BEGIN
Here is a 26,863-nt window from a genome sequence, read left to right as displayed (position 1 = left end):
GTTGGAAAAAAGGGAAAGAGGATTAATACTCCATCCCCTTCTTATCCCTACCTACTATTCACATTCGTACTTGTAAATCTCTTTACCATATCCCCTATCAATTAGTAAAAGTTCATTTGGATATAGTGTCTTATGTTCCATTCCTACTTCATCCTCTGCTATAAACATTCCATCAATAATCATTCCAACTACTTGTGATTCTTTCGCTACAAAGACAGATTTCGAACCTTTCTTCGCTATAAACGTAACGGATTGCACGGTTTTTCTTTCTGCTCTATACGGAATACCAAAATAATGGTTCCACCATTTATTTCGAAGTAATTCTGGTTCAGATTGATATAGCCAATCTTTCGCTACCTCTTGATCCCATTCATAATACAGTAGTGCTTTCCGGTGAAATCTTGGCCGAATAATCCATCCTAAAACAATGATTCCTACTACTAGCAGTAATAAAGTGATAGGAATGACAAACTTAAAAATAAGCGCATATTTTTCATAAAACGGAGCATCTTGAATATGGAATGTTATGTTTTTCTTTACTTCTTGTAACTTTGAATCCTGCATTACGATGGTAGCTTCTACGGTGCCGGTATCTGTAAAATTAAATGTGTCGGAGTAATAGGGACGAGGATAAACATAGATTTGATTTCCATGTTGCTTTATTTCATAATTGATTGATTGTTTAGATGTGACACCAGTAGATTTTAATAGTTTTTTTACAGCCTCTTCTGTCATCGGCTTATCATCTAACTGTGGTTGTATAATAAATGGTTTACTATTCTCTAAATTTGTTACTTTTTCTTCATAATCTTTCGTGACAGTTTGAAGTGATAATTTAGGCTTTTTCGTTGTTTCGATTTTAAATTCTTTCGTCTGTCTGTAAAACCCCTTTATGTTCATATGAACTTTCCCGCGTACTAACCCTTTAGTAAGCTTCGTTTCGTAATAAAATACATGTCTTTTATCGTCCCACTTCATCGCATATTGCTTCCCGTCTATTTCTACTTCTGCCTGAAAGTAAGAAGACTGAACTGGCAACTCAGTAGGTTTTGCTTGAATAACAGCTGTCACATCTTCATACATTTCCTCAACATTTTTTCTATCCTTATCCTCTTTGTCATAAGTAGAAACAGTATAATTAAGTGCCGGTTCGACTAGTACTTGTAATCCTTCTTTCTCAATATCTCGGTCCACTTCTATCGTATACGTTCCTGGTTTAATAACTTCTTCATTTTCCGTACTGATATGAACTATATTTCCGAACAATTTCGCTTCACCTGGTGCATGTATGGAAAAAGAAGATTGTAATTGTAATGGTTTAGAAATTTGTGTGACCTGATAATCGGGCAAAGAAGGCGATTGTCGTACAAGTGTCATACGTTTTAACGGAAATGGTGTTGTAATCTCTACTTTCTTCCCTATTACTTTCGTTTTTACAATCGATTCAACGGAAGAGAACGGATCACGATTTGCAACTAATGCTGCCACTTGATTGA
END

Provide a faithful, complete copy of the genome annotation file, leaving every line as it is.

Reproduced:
Here is a 26,863-nt window from a genome sequence, read left to right as displayed (position 1 = left end):
GTTGGAAAAAAGGGAAAGAGGATTAATACTCCATCCCCTTCTTATCCCTACCTACTATTCACATTCGTACTTGTAAATCTCTTTACCATATCCCCTATCAATTAGTAAAAGTTCATTTGGATATAGTGTCTTATGTTCCATTCCTACTTCATCCTCTGCTATAAACATTCCATCAATAATCATTCCAACTACTTGTGATTCTTTCGCTACAAAGACAGATTTCGAACCTTTCTTCGCTATAAACGTAACGGATTGCACGGTTTTTCTTTCTGCTCTATACGGAATACCAAAATAATGGTTCCACCATTTATTTCGAAGTAATTCTGGTTCAGATTGATATAGCCAATCTTTCGCTACCTCTTGATCCCATTCATAATACAGTAGTGCTTTCCGGTGAAATCTTGGCCGAATAATCCATCCTAAAACAATGATTCCTACTACTAGCAGTAATAAAGTGATAGGAATGACAAACTTAAAAATAAGCGCATATTTTTCATAAAACGGAGCATCTTGAATATGGAATGTTATGTTTTTCTTTACTTCTTGTAACTTTGAATCCTGCATTACGATGGTAGCTTCTACGGTGCCGGTATCTGTAAAATTAAATGTGTCGGAGTAATAGGGACGAGGATAAACATAGATTTGATTTCCATGTTGCTTTATTTCATAATTGATTGATTGTTTAGATGTGACACCAGTAGATTTTAATAGTTTTTTTACAGCCTCTTCTGTCATCGGCTTATCATCTAACTGTGGTTGTATAATAAATGGTTTACTATTCTCTAAATTTGTTACTTTTTCTTCATAATCTTTCGTGACAGTTTGAAGTGATAATTTAGGCTTTTTCGTTGTTTCGATTTTAAATTCTTTCGTCTGTCTGTAAAACCCCTTTATGTTCATATGAACTTTCCCGCGTACTAACCCTTTAGTAAGCTTCGTTTCGTAATAAAATACATGTCTTTTATCGTCCCACTTCATCGCATATTGCTTCCCGTCTATTTCTACTTCTGCCTGAAAGTAAGAAGACTGAACTGGCAACTCAGTAGGTTTTGCTTGAATAACAGCTGTCACATCTTCATACATTTCCTCAACATTTTTTCTATCCTTATCCTCTTTGTCATAAGTAGAAACAGTATAATTAAGTGCCGGTTCGACTAGTACTTGTAATCCTTCTTTCTCAATATCTCGGTCCACTTCTATCGTATACGTTCCTGGTTTAATAACTTCTTCATTTTCCGTACTGATATGAACTATATTTCCGAACAATTTCGCTTCACCTGGTGCATGTATGGAAAAAGAAGATTGTAATTGTAATGGTTTAGAAATTTGTGTGACCTGATAATCGGGCAAAGAAGGCGATTGTCGTACAAGTGTCATACGTTTTAACGGAAATGGTGTTGTAATCTCTACTTTCTTCCCTATTACTTTCGTTTTTACAATCGATTCAACGGAAGAGAACGGATCACGATTTGCAACTAATGCTGCCACTTGATTGA